TN: Are you trying to see what was spent on all of the above?

RS: I am trying to see what the Government of Canada is spending overall, in all cases, on fighting Aboriginal rights, status, title and treaty rights in Canadian courts.

TN: Can you give me some other examples of the government invoking technical procedures and appeals to delay cases being heard on their merits?

RS: Again, the government has typically appealed cases that they have lost, which are the majority of cases, and continued to appeal right to the very end. The rationale they give is that they must appeal to protect the best interests of all Canadians. But given their losing record in these cases, I submit that it would be in the best interest of all Canadians to negotiate and settle these cases, rather than litigate.

A good example of this was the Nuu-Chah-Nulth fishing rights case, which took more than 10 years to work through the courts, with appeal after appeal by the federal government. In the end, think of all the money they spent fighting just that one case, money that could have gone towards implementing the solution the court will now ensure they will have to.

By deciding to take a more conciliatory approach, the government could use all that money being paid to lawyers to fight the inevitable losses they end up with to actually address and solve the problems our communities face.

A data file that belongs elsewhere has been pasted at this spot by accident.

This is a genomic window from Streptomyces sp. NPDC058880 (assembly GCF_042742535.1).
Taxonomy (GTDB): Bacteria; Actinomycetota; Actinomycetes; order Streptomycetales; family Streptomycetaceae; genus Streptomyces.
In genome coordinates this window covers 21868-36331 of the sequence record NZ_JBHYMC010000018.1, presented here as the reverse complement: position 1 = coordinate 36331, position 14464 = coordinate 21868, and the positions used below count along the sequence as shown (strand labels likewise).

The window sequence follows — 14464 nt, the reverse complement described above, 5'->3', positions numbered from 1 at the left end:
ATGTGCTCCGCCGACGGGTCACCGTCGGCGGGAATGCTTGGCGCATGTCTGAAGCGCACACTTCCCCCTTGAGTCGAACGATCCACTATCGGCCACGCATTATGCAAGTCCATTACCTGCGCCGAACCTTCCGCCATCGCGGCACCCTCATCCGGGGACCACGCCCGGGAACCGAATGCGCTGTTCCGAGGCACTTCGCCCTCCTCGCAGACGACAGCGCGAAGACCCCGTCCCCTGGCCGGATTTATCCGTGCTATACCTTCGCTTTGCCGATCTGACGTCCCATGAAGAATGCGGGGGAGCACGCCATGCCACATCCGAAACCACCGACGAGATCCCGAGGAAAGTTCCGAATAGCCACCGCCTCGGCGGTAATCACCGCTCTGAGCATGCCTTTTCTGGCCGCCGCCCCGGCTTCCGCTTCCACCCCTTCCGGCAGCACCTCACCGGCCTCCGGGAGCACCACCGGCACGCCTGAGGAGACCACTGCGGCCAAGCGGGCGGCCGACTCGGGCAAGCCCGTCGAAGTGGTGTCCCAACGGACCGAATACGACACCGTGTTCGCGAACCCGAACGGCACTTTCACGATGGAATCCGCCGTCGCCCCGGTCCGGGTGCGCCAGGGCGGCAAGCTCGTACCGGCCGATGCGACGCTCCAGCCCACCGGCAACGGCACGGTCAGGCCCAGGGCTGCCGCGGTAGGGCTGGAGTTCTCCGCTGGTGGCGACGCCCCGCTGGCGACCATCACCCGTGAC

TN: While it may seem like an obvious question, please explain what the Conservatives have to gain by undermining First Nations peoples?

RS: I believe that a big part of it is that they think it is easier to ignore and fight in courts than it is to negotiate and actually tackle the problems head-on. It’s lazy government; it’s easy to sue and sic the lawyers on Aboriginal governments, that doesn’t take much for a minister to do.

But it takes real work and effort to sit down at a table with Indigenous nations and negotiate treaty rights, title, resource development, education funding, housing or any of the major issues facing our communities. That is even harder when you’ve spent years claiming these problems don’t exist, like the Conservatives did for years regarding the underfunding of First Nations schools. In the end, the Conservatives want to have their cake and eat it too. They are not willing to do the hard work to negotiate with Aboriginal governments and are trying to find the easy way out.

TN: What does this say about the nature of the Conservative government?

RS: When you sit across from members of this Conservative government on a daily basis, you get a good insight into how they view the world. From that experience, part of how they approach these matters is really no different than how they approach others who do not agree with them, whether it be people in the environmental movement, veterans fighting to protect their benefits or seniors speaking up to protect their mail service.

But another part of it is that the majority of their caucus members don’t believe in the very concepts of Aboriginal rights and title and treaty rights. Don’t forget, there are members of this government who were Reform Party members who filibustered and tried to kill the Nisga’a treaty and opposed Aboriginal fishing rights in the late 1990s. So I think that denial of the concept of Aboriginal rights is also part of the equation.